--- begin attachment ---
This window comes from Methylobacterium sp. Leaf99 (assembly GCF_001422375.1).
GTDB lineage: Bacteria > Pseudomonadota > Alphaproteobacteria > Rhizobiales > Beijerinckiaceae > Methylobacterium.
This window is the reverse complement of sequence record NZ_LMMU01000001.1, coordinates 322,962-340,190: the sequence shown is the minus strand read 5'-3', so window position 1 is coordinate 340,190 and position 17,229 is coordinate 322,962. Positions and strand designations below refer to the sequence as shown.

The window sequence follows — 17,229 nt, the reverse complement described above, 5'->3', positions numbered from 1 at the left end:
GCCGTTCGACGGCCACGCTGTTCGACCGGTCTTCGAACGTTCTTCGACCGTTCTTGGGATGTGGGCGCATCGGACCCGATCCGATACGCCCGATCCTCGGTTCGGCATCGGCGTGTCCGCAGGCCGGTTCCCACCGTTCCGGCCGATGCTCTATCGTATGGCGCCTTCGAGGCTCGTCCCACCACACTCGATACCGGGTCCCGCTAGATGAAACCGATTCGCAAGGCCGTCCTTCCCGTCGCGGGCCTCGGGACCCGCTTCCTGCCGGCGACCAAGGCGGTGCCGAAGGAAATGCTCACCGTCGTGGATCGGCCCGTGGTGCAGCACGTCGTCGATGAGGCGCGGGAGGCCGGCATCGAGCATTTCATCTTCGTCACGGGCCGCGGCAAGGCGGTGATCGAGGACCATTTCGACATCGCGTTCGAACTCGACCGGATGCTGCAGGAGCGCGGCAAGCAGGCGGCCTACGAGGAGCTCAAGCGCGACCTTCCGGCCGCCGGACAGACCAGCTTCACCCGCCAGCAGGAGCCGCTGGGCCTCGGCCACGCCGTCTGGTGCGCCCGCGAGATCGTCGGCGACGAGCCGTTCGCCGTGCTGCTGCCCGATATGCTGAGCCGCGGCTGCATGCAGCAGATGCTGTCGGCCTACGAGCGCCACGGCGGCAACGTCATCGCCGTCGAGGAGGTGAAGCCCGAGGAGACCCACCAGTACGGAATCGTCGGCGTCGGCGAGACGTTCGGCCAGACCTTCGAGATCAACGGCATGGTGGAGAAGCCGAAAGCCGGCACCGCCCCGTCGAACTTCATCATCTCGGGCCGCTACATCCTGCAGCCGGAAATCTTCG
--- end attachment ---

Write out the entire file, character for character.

This window comes from Methylobacterium sp. Leaf99 (assembly GCF_001422375.1).
GTDB lineage: Bacteria > Pseudomonadota > Alphaproteobacteria > Rhizobiales > Beijerinckiaceae > Methylobacterium.
This window is the reverse complement of sequence record NZ_LMMU01000001.1, coordinates 322,962-340,190: the sequence shown is the minus strand read 5'-3', so window position 1 is coordinate 340,190 and position 17,229 is coordinate 322,962. Positions and strand designations below refer to the sequence as shown.

The window sequence follows — 17,229 nt, the reverse complement described above, 5'->3', positions numbered from 1 at the left end:
GCCGTTCGACGGCCACGCTGTTCGACCGGTCTTCGAACGTTCTTCGACCGTTCTTGGGATGTGGGCGCATCGGACCCGATCCGATACGCCCGATCCTCGGTTCGGCATCGGCGTGTCCGCAGGCCGGTTCCCACCGTTCCGGCCGATGCTCTATCGTATGGCGCCTTCGAGGCTCGTCCCACCACACTCGATACCGGGTCCCGCTAGATGAAACCGATTCGCAAGGCCGTCCTTCCCGTCGCGGGCCTCGGGACCCGCTTCCTGCCGGCGACCAAGGCGGTGCCGAAGGAAATGCTCACCGTCGTGGATCGGCCCGTGGTGCAGCACGTCGTCGATGAGGCGCGGGAGGCCGGCATCGAGCATTTCATCTTCGTCACGGGCCGCGGCAAGGCGGTGATCGAGGACCATTTCGACATCGCGTTCGAACTCGACCGGATGCTGCAGGAGCGCGGCAAGCAGGCGGCCTACGAGGAGCTCAAGCGCGACCTTCCGGCCGCCGGACAGACCAGCTTCACCCGCCAGCAGGAGCCGCTGGGCCTCGGCCACGCCGTCTGGTGCGCCCGCGAGATCGTCGGCGACGAGCCGTTCGCCGTGCTGCTGCCCGATATGCTGAGCCGCGGCTGCATGCAGCAGATGCTGTCGGCCTACGAGCGCCACGGCGGCAACGTCATCGCCGTCGAGGAGGTGAAGCCCGAGGAGACCCACCAGTACGGAATCGTCGGCGTCGGCGAGACGTTCGGCCAGACCTTCGAGATCAACGGCATGGTGGAGAAGCCGAAAGCCGGCACCGCCCCGTCGAACTTCATCATCTCGGGCCGCTACATCCTGCAGCCGGAAATCTTCG